Chickens attack toddlers in California

Henpecked by angry citizens, the Sonoma City Council calls foul on free-roaming birds.

Published May 26, 2000 7:00PM (EDT)

Ah, Sonoma, Calif. -- rural town-cum-tourist spot. Grapes
drip from the vines, mom-and-pop companies proffer organic
goat cheeses and the leafy town plaza, lined by gift shops,
features meandering chickens.

Everything was fine until a couple of bad eggs began acting
up. According to a Reuters report, several of the plaza's
chickens, mostly roosters, developed a bad attitude and
began to take out their aggression on toddlers.

After what the news service called "a flurry of attacks on
neighborhood children," a particularly incensed rooster
jumped an 18-month-old boy without provocation, and the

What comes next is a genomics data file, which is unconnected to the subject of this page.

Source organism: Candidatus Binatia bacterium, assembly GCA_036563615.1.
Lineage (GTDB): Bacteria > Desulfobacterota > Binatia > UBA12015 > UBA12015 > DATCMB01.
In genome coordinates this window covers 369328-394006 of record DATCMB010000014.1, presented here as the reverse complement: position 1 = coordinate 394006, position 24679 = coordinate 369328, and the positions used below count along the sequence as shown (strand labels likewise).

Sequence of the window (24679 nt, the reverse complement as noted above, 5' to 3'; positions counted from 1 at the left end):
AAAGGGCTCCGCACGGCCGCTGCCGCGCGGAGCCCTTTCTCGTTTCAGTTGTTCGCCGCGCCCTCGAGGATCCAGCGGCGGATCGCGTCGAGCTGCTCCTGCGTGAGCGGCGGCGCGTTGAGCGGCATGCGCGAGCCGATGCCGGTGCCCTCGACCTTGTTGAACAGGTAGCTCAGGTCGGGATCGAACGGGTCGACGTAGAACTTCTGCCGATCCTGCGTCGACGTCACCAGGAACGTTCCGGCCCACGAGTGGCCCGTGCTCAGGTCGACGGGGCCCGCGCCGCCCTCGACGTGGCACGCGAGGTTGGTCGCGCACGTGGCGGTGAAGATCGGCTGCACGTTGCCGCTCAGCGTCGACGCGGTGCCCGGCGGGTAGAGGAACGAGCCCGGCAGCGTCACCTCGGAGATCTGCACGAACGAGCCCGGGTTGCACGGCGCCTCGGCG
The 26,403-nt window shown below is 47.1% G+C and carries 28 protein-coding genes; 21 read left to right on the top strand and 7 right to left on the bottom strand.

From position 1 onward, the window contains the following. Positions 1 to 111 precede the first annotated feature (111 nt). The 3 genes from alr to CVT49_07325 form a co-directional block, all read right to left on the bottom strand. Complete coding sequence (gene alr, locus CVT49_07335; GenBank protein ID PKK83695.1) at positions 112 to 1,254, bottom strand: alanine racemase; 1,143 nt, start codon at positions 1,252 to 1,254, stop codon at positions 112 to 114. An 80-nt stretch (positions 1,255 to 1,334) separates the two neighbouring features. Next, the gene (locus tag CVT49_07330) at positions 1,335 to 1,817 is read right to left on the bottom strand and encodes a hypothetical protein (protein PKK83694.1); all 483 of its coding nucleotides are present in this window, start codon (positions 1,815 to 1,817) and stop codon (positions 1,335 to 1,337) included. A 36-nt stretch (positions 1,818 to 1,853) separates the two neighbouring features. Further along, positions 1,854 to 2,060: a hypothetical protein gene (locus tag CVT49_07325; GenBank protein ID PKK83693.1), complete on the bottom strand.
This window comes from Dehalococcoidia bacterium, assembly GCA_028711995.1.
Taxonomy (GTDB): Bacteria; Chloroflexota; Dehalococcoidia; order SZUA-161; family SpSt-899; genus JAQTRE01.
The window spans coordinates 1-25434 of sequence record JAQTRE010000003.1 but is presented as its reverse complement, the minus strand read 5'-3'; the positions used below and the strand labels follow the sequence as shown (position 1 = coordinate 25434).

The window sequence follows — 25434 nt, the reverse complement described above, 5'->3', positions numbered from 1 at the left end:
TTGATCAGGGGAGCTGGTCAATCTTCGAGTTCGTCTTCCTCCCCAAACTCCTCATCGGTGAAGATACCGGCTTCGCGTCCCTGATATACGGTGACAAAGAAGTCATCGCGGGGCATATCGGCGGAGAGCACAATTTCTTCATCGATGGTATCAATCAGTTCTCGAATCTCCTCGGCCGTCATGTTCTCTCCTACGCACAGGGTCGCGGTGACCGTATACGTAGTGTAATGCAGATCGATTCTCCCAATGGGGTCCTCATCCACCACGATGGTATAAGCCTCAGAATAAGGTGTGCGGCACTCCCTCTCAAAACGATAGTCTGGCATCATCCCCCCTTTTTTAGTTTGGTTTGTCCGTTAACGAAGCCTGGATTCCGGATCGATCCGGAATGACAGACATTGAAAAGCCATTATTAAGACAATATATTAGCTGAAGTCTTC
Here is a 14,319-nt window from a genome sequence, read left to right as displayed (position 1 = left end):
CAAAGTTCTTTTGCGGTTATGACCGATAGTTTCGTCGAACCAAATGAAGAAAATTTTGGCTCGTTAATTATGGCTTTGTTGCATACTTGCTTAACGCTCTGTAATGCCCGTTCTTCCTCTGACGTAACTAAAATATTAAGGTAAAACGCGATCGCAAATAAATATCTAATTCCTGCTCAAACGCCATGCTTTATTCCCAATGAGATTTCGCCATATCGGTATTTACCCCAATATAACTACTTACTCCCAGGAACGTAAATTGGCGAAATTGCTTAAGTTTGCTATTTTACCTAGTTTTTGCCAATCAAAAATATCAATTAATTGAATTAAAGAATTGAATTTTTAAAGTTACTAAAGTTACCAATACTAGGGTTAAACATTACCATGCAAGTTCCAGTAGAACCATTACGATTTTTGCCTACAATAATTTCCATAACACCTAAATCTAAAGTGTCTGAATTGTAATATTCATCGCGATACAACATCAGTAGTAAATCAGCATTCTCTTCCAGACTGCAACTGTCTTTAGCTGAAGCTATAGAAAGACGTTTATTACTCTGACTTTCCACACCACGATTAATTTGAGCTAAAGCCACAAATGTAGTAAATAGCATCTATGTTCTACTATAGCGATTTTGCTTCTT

battle between chickens and parents took off.

Although the attacks were attributed to too much
testosterone -- not enough hens among the roosters -- Sonoma
County parents were unsympathetic. Monica Garcia, the
mother of the assaulted toddler, told Reuters, "It's not
charming when you have to see your baby attacked ... Seeing
the blood going down his face and seeing him screaming ... I
can't sleep at night."

The brutality of that attack was the last straw: The
Sonoma City Council promptly banned chickens from the

"I don't know if it's possible to envision a roosterless
plaza," said Councilman Ken Brown, "but I have to tell you,
when it comes to a question between a kid and a chicken,
it's the kid."

By J.A. Getzlaff

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